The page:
Catriona Gray dons intellectual property-protected T’nalak cloth on world stage
Photo from Catriona Gray's Facebook Page
All eyes are now on the #MissUniverse Philippines’ bet Catriona Gray, and the slow-mo twirling beauty is making the most of it featuring Philippine culture in her attire, particularly using an intellectual property-protected cloth by a group of T’boli women weavers.
Miss Universe pageants are as much about the candidates as they are about the stunning outfits, and Catriona Gray is certainly sending a strong message of Filipino pride in her choice of garb.
The T’nalak dress worn by Ms. Gray in her Entertainment Thailand interview and in the post-preliminary round media interviews, is noteworthy because the cloth is being used following the guidelines of T’nalak Tau Sebu (TTS), a group of women weavers whose products bear a registered collective mark.
Ms. Gray and her designer Jearson Demavivas, early in the year visited Lake Sebu, South Cotabato, and consulted the T’boli women of T’nalak Tau Sebu on using the T’nalak cloth as a major design element of these attires.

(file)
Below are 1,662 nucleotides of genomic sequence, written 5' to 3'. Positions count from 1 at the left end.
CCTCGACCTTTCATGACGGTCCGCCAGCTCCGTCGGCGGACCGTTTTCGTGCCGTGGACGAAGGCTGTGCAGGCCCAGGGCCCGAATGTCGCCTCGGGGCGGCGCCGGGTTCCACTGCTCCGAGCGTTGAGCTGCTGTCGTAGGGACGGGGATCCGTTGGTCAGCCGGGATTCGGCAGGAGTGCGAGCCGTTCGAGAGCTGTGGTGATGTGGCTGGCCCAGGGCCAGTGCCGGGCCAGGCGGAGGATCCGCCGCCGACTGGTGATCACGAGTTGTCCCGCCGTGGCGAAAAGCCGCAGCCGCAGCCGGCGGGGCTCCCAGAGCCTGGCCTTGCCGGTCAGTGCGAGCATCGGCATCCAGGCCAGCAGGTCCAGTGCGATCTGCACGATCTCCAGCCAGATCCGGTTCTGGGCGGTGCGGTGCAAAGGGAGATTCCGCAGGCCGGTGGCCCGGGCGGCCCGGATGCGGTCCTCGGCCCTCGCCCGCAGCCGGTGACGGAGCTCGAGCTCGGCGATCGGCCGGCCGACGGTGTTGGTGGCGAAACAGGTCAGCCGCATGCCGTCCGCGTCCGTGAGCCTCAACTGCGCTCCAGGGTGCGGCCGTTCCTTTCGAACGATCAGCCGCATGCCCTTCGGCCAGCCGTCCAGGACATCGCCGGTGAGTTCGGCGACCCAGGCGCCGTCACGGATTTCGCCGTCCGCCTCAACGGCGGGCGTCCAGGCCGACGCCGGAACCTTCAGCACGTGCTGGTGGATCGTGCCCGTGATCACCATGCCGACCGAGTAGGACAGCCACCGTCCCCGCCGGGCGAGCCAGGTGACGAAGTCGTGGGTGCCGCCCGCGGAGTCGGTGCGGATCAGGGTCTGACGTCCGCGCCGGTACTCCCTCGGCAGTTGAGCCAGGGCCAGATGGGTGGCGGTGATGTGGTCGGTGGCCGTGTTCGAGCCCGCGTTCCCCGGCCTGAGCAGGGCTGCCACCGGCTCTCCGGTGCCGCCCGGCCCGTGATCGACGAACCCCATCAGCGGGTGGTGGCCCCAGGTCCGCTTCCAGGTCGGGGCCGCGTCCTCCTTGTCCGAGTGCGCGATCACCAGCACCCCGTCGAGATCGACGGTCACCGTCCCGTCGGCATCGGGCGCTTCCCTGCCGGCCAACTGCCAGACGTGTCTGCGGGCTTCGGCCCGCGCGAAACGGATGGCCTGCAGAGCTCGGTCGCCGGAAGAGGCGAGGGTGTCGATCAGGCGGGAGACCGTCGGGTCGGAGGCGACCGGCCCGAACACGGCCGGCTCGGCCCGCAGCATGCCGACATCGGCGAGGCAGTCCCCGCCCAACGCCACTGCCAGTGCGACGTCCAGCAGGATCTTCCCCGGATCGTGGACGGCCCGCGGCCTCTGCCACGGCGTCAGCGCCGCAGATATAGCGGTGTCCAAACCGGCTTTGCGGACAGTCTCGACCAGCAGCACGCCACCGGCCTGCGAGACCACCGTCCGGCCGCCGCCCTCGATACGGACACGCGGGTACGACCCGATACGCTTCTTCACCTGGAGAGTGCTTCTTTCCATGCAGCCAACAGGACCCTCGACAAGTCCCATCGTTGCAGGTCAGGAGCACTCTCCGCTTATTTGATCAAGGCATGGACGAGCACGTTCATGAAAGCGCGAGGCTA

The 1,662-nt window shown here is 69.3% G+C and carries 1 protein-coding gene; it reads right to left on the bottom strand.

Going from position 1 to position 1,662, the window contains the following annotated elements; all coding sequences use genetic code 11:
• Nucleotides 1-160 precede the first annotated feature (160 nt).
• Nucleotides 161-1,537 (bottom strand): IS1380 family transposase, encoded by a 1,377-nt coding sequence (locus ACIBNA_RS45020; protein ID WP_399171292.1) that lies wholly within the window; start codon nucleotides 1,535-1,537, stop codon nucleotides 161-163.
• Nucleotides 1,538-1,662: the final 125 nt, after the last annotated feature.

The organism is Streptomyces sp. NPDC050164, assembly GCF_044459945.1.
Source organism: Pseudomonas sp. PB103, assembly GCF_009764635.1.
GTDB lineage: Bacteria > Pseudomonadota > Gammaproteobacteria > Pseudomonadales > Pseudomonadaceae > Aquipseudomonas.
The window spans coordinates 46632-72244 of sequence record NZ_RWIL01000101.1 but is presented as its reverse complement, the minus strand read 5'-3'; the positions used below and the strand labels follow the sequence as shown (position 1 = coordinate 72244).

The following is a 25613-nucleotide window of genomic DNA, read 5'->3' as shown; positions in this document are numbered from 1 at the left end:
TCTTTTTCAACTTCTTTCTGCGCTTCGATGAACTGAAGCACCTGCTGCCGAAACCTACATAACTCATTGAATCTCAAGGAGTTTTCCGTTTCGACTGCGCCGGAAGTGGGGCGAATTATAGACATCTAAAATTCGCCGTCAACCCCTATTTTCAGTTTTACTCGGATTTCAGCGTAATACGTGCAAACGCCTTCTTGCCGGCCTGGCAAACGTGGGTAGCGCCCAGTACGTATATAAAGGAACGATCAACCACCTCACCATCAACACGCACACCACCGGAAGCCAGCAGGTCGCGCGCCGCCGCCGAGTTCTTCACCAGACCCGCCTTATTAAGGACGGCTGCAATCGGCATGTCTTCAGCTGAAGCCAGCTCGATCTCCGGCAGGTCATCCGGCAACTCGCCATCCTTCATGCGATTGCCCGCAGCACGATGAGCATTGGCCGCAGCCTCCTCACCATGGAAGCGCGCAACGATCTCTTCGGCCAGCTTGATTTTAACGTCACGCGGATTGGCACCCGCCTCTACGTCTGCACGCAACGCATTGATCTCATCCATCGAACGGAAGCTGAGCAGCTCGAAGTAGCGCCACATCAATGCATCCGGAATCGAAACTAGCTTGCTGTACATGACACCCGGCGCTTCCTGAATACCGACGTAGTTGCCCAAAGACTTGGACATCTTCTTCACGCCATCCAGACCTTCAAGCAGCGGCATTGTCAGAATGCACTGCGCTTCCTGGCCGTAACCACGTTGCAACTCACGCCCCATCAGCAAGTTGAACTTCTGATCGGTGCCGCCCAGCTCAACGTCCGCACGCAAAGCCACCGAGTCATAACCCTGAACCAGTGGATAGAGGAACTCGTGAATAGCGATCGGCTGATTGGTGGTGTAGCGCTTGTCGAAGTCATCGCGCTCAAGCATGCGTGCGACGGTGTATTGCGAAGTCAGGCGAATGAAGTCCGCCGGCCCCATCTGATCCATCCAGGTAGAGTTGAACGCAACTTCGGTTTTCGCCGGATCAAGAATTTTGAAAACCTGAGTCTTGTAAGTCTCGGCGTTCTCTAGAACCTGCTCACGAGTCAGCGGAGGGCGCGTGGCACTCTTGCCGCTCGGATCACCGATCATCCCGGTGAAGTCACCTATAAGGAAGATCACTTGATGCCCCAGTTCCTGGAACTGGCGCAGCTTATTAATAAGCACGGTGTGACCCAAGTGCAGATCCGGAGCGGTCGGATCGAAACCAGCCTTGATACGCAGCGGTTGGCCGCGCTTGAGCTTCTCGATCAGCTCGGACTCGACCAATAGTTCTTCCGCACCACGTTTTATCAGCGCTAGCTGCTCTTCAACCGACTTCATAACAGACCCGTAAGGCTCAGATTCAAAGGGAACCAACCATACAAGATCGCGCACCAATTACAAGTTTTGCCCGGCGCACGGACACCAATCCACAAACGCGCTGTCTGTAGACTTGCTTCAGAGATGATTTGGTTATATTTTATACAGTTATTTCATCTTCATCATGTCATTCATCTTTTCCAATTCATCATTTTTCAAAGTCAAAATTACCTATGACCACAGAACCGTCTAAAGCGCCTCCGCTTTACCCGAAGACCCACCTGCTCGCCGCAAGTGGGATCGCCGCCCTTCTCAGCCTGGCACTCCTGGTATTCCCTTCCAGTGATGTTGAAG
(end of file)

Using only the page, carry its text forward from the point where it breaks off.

“Catriona Gray and her team visited us last July, and we informed them of the guidelines in the Code of Practice to maintain the authentic and excellent quality of T’nalak fabrics,” said a representative of the TTS.
A collective mark is a type of a mark that is used by members of a group, to indicate membership in the group or to identify and distinguish the products / services of members from those of the non-members. The members of the association use the collective mark to indicate a level of quality, authenticity, and origin that they provide.
The purpose of a collective mark is to guarantee quality and the traceability. Consumers buying T’nalak products that have the TTS seal, know these are truly hand-made by the T’nalak Tau Sebu federation, following certain practices and traditions, and not by any other group from other regions, or from other associations.
A registered collective mark becomes a business tool, increasing the products’ reputation, value, and market price, and gives income to the indigenous group who made them.
More than a tool to generate revenues, the collective mark can also be essential to preserve a group’s cultural identity.
The Intellectual Property Office of the Philippines, in July 2017, awarded the Collective Mark Certificate of Registration to T’Nalak Tau Sebu (TTS) group.
The term ’T’nalak’ itself refers generally to the abaca cloth woven by the T’boli women. These are woven in inimitable designs that have been passed on to them by their ancestors through their dreams, thus their title as ‘Dreamweavers’.